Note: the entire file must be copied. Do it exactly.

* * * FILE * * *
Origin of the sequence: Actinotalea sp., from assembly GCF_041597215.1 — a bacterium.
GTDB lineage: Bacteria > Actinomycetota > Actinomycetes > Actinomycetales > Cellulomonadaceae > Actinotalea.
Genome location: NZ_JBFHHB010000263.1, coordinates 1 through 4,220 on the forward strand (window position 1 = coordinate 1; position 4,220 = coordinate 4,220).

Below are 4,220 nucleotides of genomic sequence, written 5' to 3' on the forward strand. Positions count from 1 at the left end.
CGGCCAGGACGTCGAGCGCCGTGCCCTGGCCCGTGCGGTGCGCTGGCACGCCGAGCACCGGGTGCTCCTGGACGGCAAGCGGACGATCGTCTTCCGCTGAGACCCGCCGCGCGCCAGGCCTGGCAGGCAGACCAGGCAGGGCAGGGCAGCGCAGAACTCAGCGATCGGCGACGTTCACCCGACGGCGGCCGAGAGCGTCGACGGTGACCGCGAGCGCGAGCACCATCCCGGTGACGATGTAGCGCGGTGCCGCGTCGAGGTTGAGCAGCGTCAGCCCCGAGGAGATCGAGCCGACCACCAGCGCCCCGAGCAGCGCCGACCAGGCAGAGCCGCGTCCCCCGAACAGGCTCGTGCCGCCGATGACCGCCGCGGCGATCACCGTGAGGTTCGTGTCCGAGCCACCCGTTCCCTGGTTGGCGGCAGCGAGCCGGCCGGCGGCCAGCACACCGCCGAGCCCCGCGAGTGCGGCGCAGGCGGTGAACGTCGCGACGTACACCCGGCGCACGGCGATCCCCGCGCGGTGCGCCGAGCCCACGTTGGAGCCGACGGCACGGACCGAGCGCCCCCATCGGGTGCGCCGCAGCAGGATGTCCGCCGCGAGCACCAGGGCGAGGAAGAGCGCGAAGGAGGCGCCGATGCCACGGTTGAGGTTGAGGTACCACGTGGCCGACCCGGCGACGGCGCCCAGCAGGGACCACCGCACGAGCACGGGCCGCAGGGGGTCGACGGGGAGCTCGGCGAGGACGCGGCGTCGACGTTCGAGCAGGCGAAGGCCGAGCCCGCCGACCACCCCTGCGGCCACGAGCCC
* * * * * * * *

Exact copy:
Origin of the sequence: Actinotalea sp., from assembly GCF_041597215.1 — a bacterium.
GTDB lineage: Bacteria > Actinomycetota > Actinomycetes > Actinomycetales > Cellulomonadaceae > Actinotalea.
Genome location: NZ_JBFHHB010000263.1, coordinates 1 through 4,220 on the forward strand (window position 1 = coordinate 1; position 4,220 = coordinate 4,220).

Below are 4,220 nucleotides of genomic sequence, written 5' to 3' on the forward strand. Positions count from 1 at the left end.
CGGCCAGGACGTCGAGCGCCGTGCCCTGGCCCGTGCGGTGCGCTGGCACGCCGAGCACCGGGTGCTCCTGGACGGCAAGCGGACGATCGTCTTCCGCTGAGACCCGCCGCGCGCCAGGCCTGGCAGGCAGACCAGGCAGGGCAGGGCAGCGCAGAACTCAGCGATCGGCGACGTTCACCCGACGGCGGCCGAGAGCGTCGACGGTGACCGCGAGCGCGAGCACCATCCCGGTGACGATGTAGCGCGGTGCCGCGTCGAGGTTGAGCAGCGTCAGCCCCGAGGAGATCGAGCCGACCACCAGCGCCCCGAGCAGCGCCGACCAGGCAGAGCCGCGTCCCCCGAACAGGCTCGTGCCGCCGATGACCGCCGCGGCGATCACCGTGAGGTTCGTGTCCGAGCCACCCGTTCCCTGGTTGGCGGCAGCGAGCCGGCCGGCGGCCAGCACACCGCCGAGCCCCGCGAGTGCGGCGCAGGCGGTGAACGTCGCGACGTACACCCGGCGCACGGCGATCCCCGCGCGGTGCGCCGAGCCCACGTTGGAGCCGACGGCACGGACCGAGCGCCCCCATCGGGTGCGCCGCAGCAGGATGTCCGCCGCGAGCACCAGGGCGAGGAAGAGCGCGAAGGAGGCGCCGATGCCACGGTTGAGGTTGAGGTACCACGTGGCCGACCCGGCGACGGCGCCCAGCAGGGACCACCGCACGAGCACGGGCCGCAGGGGGTCGACGGGGAGCTCGGCGAGGACGCGGCGTCGACGTTCGAGCAGGCGAAGGCCGAGCCCGCCGACCACCCCTGCGGCCACGAGCCC